From the depths of a small white pill has come more than 100 years of hope.
As pedestrian as a headache, as common as the willow bark from which it was first extracted, aspirin has helped an untold number of sufferers find relief from various ills.
"As far as the kind of bread-and-butter drugs we've had over the years, aspirin is one of the best," said James McCoy, owner of a pharmacy in Abilene, Tex. "Even with some of its reported side effects, it's still a very safe, effective medicine."
Now flung far from the pain-relieving qualities that gave the medicine its fame, aspirin has flown to unanticipated heights, including a role in treating conditions such as coronary heart disease and in the possible treatment and prevention of some cancers.
Helping the heart
Dr. Charles Hennekens, a professor at Harvard Medical School, is known as one of the most prominent aspirin researchers in the country due to his efforts that led to many current conclusions about the drug and its role in heart health and stroke prevention.
Aspirin's unique nature is its seemingly endless ability to provide more and more uses without changing any aspect of its age-old formula, he said.
"In some sense, aspirin is as old as medicine itself," Hennekens said. "Hippocrates prescribed the bark of the white willow tree to relieve patients' aches and pains around 300 B.C., and of course it is from this base understanding that aspirin as we know it would come into being."
But it wasn't until the 1970s that some inkling began to manifest of aspirin's potential role in preventing and assisting in recovery from cardiovascular disease.
"The real breakthrough came when a physician who was using aspirin to treat people for rheumatoid arthritis noticed that his patients were having fewer heart attacks," said Thomas Bryant, president of the National Aspirin Foundation. "What had once just been a headache remedy of choice was showing a whole new side of itself."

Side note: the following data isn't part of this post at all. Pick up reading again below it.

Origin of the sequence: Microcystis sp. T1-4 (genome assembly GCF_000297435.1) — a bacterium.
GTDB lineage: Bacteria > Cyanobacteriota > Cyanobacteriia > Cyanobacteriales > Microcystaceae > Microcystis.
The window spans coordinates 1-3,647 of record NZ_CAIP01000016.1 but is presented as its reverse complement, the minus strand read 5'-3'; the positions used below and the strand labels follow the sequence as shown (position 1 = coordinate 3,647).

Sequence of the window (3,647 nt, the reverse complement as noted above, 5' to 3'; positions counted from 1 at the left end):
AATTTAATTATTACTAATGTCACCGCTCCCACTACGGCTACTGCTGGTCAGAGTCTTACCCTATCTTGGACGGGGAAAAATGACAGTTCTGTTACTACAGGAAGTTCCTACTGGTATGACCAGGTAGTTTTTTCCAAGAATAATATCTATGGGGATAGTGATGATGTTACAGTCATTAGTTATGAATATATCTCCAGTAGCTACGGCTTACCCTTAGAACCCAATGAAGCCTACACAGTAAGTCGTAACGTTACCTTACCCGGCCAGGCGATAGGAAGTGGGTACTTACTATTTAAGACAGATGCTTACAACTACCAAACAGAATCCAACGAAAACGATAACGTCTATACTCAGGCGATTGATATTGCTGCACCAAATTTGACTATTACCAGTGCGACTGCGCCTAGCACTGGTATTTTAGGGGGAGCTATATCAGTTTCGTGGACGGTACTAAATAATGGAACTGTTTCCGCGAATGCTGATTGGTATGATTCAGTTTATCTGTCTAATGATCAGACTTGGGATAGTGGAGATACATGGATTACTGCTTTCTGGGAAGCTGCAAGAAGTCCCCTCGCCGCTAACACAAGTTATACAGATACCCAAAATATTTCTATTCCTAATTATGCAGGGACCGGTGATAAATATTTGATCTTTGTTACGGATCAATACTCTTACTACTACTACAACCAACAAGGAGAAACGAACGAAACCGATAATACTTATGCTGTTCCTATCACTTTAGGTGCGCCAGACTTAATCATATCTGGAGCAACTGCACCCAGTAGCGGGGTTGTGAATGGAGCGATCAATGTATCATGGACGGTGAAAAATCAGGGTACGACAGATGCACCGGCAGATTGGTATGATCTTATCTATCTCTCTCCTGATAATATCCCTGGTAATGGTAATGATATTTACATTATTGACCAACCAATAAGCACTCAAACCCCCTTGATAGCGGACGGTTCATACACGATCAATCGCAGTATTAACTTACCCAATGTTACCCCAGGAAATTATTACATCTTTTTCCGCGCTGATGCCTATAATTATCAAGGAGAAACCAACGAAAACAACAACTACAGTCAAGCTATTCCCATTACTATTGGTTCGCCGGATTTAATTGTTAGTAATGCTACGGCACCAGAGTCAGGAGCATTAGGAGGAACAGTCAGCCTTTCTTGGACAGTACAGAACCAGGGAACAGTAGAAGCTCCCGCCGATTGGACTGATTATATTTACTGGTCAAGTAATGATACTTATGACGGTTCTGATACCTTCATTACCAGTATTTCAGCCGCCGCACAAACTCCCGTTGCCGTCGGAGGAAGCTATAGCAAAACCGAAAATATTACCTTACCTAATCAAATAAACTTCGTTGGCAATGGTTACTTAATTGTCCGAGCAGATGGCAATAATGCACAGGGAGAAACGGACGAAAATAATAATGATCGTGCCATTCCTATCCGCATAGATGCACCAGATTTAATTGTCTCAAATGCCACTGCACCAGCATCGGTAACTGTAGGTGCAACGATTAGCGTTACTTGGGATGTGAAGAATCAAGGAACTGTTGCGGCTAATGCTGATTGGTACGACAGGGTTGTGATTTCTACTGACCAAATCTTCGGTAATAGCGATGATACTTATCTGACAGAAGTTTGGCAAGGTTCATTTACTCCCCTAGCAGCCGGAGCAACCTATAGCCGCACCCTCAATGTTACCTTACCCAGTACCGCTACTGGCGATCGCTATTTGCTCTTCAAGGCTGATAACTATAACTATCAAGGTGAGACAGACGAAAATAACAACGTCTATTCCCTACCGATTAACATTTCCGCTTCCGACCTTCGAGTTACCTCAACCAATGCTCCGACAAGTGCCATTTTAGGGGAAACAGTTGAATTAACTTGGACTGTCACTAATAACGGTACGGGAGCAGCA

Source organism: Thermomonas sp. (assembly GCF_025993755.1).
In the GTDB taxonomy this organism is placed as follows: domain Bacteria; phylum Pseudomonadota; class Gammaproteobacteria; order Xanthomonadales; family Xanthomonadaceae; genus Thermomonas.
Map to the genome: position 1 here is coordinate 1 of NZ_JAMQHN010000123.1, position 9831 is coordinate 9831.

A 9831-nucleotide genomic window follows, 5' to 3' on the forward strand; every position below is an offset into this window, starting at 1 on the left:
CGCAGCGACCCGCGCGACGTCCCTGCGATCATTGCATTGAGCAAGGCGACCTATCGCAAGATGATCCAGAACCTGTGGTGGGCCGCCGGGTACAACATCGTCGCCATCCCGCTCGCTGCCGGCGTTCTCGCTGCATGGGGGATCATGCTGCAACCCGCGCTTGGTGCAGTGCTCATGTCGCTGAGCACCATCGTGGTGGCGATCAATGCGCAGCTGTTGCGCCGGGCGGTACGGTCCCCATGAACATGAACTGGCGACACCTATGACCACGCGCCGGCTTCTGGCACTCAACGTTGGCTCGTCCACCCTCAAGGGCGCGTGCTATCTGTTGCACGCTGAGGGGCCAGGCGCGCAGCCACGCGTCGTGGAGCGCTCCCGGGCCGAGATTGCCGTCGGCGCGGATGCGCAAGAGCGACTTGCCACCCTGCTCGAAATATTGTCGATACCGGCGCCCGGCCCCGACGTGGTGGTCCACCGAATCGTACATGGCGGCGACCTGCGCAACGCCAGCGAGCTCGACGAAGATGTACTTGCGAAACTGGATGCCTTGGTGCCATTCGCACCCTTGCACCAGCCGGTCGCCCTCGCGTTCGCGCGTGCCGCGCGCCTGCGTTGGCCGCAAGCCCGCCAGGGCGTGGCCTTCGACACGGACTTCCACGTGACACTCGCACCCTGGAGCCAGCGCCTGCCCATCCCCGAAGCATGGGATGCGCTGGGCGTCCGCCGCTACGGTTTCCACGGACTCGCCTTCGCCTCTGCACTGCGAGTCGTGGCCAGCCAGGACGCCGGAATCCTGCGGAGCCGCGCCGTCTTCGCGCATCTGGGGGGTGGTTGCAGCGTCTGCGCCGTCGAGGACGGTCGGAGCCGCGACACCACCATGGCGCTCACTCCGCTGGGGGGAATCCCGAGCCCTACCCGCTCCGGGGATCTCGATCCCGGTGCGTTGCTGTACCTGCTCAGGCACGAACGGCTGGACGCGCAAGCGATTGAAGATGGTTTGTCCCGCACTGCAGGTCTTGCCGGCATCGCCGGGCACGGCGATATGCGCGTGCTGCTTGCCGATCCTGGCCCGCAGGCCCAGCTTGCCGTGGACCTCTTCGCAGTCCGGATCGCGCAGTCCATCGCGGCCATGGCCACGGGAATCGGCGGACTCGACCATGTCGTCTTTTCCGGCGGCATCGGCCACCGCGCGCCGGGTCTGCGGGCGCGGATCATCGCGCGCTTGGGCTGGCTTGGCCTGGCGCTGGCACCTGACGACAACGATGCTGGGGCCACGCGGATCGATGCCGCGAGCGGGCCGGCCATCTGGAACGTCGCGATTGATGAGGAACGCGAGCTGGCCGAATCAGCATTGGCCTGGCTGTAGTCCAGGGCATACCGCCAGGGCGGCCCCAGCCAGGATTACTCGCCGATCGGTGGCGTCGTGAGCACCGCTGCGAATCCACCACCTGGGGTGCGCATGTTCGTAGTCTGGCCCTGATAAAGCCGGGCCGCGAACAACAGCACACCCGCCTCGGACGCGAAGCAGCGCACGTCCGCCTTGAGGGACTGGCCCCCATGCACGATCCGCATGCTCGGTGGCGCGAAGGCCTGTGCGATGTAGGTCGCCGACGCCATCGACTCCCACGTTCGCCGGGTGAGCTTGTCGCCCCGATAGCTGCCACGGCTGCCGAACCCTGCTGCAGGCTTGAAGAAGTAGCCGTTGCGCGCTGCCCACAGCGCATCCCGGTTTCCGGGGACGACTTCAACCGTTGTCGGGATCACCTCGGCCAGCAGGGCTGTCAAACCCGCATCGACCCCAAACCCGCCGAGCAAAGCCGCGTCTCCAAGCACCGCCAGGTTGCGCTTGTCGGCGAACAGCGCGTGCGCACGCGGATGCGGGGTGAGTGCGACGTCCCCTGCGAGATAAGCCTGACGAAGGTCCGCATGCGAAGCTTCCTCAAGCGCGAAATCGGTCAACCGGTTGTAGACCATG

Hennekens headed a major aspirin-related study that began in the 1980s, the so-called Physician's Health Study. More than 44 percent of the men participating in the study, all physicians, suffered fewer first heart attacks if they were given 325 milligrams of acetylsalicylic acid on alternate days.
The Food and Drug Administration approved the use of aspirin to prevent a recurrent heart attack and a first heart attack in people with unstable angina in 1985, perhaps ironic for a medicine which, when first advertised, was said to "not affect the heart."
These days, thanks to further research and understanding, the American Heart Assn. recommends taking an aspirin as soon as the warning signs of a heart attack occur, unless you have an allergy to aspirin or a condition that makes using it too risky.
But taking aspirin is not advised during a stroke, because it could actually make the latter strokes more severe.
Such advances are tempered by an advanced understanding of how aspirin affects some individuals, particularly those who are allergic to it and young children, who can be at risk of contracting serious viral infections if given aspirin in some cases.
But for those who can take the drug, either in controlled amounts or relatively freely, the upper limits of aspirin's abilities have not yet been reached.
"Aspirin has been called the wonder drug of the 20th century and I genuinely believe that it will be the wonder drug of the 21st," Hennekens said. "Studies have indicated that it may help promote a lower risk of colon cancer and that it may have some role in preventing cognitive loss among older people."
Aspirin, unlike most drugs, does not treat just a single disease but seems to have a small but significant effect on any number of conditions, he said.
"We're getting very close to knowing how aspirin really works," Bryant said. " I can't wait to see what we come up with in the future."